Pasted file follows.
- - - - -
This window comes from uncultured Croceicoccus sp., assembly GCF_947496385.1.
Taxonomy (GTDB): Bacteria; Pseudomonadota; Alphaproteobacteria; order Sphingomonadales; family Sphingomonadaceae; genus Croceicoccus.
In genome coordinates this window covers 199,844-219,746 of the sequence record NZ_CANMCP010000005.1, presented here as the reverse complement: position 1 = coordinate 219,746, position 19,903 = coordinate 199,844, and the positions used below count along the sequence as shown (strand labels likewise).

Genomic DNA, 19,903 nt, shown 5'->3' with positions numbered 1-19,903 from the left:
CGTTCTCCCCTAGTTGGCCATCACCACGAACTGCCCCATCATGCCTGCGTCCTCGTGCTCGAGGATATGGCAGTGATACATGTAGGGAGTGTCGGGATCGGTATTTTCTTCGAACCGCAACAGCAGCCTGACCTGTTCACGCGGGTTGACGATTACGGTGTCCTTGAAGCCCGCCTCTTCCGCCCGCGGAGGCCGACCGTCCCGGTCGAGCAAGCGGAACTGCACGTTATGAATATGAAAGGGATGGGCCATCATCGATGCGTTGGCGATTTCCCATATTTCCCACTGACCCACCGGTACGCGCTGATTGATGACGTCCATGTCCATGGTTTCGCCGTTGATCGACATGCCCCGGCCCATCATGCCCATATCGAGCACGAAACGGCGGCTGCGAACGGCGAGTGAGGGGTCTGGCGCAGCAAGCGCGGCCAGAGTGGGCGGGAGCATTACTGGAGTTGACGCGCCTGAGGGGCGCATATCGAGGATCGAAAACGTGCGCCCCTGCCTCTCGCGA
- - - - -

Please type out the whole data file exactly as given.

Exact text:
This window comes from uncultured Croceicoccus sp., assembly GCF_947496385.1.
Taxonomy (GTDB): Bacteria; Pseudomonadota; Alphaproteobacteria; order Sphingomonadales; family Sphingomonadaceae; genus Croceicoccus.
In genome coordinates this window covers 199,844-219,746 of the sequence record NZ_CANMCP010000005.1, presented here as the reverse complement: position 1 = coordinate 219,746, position 19,903 = coordinate 199,844, and the positions used below count along the sequence as shown (strand labels likewise).

Genomic DNA, 19,903 nt, shown 5'->3' with positions numbered 1-19,903 from the left:
CGTTCTCCCCTAGTTGGCCATCACCACGAACTGCCCCATCATGCCTGCGTCCTCGTGCTCGAGGATATGGCAGTGATACATGTAGGGAGTGTCGGGATCGGTATTTTCTTCGAACCGCAACAGCAGCCTGACCTGTTCACGCGGGTTGACGATTACGGTGTCCTTGAAGCCCGCCTCTTCCGCCCGCGGAGGCCGACCGTCCCGGTCGAGCAAGCGGAACTGCACGTTATGAATATGAAAGGGATGGGCCATCATCGATGCGTTGGCGATTTCCCATATTTCCCACTGACCCACCGGTACGCGCTGATTGATGACGTCCATGTCCATGGTTTCGCCGTTGATCGACATGCCCCGGCCCATCATGCCCATATCGAGCACGAAACGGCGGCTGCGAACGGCGAGTGAGGGGTCTGGCGCAGCAAGCGCGGCCAGAGTGGGCGGGAGCATTACTGGAGTTGACGCGCCTGAGGGGCGCATATCGAGGATCGAAAACGTGCGCCCCTGCCTCTCGCGA